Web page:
While checking his computer files, the forensic investigator retrieved electronic files for his fabricated hotel and car rental claims, which is what the internal evaluators had suspected all along. In addition to the files, there was e-mail correspondence between Jensen and his wife, who asked him point-blank when the next travel check was coming in. They needed the proceeds to pay for the current month’s mortgage. Once we calculated that the scheme exceeded $100,000, Agents Huntington and Harter brought it to the attention of the U.S. Attorney’s Office (USAO).

Agents Huntington and Harter, along with local police officers, went to Jensen’s house at around 5:00 p.m. on July 14 with a warrant for his arrest. As he was handcuffed and led out of his house, his wife came running down the stairs to ask, “Marin, what about our trip to Hawaii?”

On the way to county jail, the two agents asked Jensen why he carried out this scheme to defraud the federal government. He replied that he worked harder than most people in the federal government but was not justly compensated for his work.

The next day, Huntington and Harter escorted Jensen to the federal courthouse at the state capital. At Jensen’s arraignment before the federal judge, his attorney asked if Jensen could go to Hawaii with his family because they were scheduled to depart that day, but the judge confined Jensen to the state of his residence. Meanwhile, his wife took the children and spent a week in Hawaii without him.

Jensen was charged with one count of wire fraud, covering more than 150 fraudulent vouchers and totaling over $150,000. He was found guilty and was ordered to pay $151,460 to the federal government for fabricating expense vouchers. He was also sentenced to 20 months in federal prison and ordered to serve three years of supervised release upon the completion of the prison term. According to the transcript filed in the federal court, Jensen took the money over a five-year period to pay off mounting credit card debt.

Lessons Learned

After talking to various parties involved in ensuring that Jensen traveled and performed his duties in conjunction with his travel orders, no one could unequivocally say exactly whether Jensen had properly performed his duties. If he worked for Kiley, he would tell customers A and B that he was working for his immediate supervisor. At other times, he would tell Kiley that he was working for customer A or B, regardless of where he was. Kiley had no control of Jensen, nor did he corroborate with customer A or B to attest that Jensen was indeed traveling for them. It was sheer luck that Kiley found the taped travel order in the copier—and sheer stupidity for Jensen.

Although many red flags appeared during the perpetuation of this fraudulent scheme, nobody investigated them. For example, when the travel account for one customer had totally been expended, the budget analyst did not ask why all of the funds were spent. Individuals who are responsible for reviewing and authorizing travel claims must review them for accuracy and legitimacy.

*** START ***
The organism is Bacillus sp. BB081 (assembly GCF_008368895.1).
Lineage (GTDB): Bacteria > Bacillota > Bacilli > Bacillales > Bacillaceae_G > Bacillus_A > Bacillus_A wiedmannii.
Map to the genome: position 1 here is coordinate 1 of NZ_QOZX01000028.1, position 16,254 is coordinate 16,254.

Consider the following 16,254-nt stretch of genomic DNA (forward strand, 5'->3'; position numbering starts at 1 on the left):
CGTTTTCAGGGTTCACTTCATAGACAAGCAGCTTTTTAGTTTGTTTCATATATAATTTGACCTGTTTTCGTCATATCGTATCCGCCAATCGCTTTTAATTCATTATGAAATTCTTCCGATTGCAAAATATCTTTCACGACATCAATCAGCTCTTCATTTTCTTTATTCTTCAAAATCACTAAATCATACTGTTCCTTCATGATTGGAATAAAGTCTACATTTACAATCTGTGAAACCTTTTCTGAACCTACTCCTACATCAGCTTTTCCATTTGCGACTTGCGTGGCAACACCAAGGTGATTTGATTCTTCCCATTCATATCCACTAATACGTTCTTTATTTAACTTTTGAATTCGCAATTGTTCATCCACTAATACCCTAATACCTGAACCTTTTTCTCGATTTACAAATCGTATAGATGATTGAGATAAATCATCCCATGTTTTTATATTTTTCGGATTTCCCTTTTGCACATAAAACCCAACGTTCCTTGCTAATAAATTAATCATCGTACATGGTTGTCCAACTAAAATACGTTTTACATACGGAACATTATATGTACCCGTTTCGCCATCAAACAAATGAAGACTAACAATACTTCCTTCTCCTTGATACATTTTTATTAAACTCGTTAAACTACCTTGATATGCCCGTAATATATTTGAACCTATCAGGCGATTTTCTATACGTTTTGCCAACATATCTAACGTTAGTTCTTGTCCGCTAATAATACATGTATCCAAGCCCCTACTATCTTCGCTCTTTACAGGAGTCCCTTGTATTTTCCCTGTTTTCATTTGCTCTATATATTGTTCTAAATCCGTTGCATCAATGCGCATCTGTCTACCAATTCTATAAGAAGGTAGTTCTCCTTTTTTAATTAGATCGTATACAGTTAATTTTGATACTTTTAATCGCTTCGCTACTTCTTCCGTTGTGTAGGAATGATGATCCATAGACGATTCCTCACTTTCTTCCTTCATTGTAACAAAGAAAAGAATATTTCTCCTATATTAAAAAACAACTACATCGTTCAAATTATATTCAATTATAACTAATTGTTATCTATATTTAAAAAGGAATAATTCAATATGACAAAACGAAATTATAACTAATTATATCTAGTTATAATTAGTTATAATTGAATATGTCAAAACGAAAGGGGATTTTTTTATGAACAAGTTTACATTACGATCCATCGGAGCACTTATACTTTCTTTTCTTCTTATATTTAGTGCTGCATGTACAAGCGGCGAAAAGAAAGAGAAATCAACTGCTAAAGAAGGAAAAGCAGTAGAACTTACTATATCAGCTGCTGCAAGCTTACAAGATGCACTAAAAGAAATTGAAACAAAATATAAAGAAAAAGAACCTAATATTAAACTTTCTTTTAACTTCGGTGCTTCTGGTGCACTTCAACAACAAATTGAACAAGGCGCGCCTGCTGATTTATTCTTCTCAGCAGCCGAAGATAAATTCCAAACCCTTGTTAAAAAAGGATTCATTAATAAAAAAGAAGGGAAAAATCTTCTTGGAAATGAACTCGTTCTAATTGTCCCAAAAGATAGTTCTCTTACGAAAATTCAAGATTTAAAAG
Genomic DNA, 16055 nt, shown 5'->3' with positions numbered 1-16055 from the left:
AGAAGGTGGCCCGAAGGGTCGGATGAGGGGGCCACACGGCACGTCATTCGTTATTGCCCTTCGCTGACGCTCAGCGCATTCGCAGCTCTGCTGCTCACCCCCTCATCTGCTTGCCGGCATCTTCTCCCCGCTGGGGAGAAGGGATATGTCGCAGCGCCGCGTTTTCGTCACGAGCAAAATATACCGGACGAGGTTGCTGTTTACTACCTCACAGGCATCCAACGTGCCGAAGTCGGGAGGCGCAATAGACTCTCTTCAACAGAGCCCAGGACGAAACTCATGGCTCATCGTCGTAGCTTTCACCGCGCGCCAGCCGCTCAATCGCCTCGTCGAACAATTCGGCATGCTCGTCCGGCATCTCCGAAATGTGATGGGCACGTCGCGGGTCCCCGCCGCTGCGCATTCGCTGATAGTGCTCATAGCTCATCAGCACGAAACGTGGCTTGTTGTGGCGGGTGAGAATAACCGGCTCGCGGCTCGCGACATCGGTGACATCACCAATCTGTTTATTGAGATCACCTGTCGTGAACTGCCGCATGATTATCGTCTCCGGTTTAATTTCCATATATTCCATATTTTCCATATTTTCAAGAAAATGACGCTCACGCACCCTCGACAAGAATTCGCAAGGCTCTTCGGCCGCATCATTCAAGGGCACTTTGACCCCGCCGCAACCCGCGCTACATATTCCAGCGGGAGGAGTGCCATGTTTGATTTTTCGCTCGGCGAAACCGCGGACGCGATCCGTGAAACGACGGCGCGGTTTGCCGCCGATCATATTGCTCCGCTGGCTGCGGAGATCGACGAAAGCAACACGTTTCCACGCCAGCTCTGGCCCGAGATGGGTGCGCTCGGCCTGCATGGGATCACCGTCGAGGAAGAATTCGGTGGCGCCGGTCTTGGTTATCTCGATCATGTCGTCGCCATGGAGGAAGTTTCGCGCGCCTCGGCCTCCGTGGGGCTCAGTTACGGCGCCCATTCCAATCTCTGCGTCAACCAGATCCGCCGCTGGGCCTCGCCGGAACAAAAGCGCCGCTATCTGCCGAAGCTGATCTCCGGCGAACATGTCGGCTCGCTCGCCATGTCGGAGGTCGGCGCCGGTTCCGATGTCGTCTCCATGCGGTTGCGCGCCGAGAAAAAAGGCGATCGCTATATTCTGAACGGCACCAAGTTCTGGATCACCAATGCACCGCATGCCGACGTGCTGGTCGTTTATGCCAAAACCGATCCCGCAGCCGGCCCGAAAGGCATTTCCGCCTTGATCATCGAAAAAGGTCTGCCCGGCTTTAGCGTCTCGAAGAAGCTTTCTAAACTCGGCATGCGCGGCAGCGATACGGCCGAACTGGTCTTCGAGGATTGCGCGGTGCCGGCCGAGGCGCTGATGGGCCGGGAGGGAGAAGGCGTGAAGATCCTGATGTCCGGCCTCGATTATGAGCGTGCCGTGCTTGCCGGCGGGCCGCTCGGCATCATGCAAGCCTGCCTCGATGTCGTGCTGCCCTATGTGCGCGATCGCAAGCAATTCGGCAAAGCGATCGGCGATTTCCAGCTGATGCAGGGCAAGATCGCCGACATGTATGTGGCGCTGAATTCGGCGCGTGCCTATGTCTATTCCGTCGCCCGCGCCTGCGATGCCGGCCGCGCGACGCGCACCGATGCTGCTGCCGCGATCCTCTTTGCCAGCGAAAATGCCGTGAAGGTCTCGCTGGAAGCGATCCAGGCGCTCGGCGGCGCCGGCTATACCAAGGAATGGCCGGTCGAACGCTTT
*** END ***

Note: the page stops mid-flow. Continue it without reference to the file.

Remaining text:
Recommendations to Prevent Future Occurrences

Implement electronic travel order and travel voucher claim system. Since this scheme was discovered, American Logistics has started using a new electronic travel order and travel voucher claim processing system. Controls are set to detect individuals who might manipulate the system, like Jensen. Still, the individuals who are responsible for authorizing travel claims should review them for accuracy and legitimacy.

Require and check for appropriate documentation. Travelers should submit appropriate documentation (e.g., receipts for any costs $75 or higher) when filing their travel voucher claims. Otherwise, the voucher should be returned to the traveler until he or she can support the claim.

Establish or use a cross-communication system within the organization. All authorizing officials should take the time to review vouchers for padded or incorrect claims. A system should ensure that all departments are notified and capable of reacting when a false claim is uncovered, so that proper actions can be taken to minimize damage and weed out individuals responsible for the fraud.

Dominic A. D’Orazio, CGFM, is a senior evaluator for a U.S. Army Internal Review Office in the northeastern United States. He has assisted criminal investigators on numerous cases involving white-collar crime and has over 28 years of experience in auditing. Joseph T. Wells, CPA, CFE, is founder and chairman of the Association of Certified Fraud Examiners, Austin, Tex. He is a member of The CPA Journal Editorial Board and can be contacted at jwells@acfe.com.

Editor’s Note: This case was condensed and adapted with permission from Fraud Casebook: Lessons from the Bad Side of Business, edited by Joseph T. Wells, copyright 2007, John Wiley & Sons, Inc., www.wiley.com. For privacy considerations, most of the names of the individuals and organizations are pseudonyms.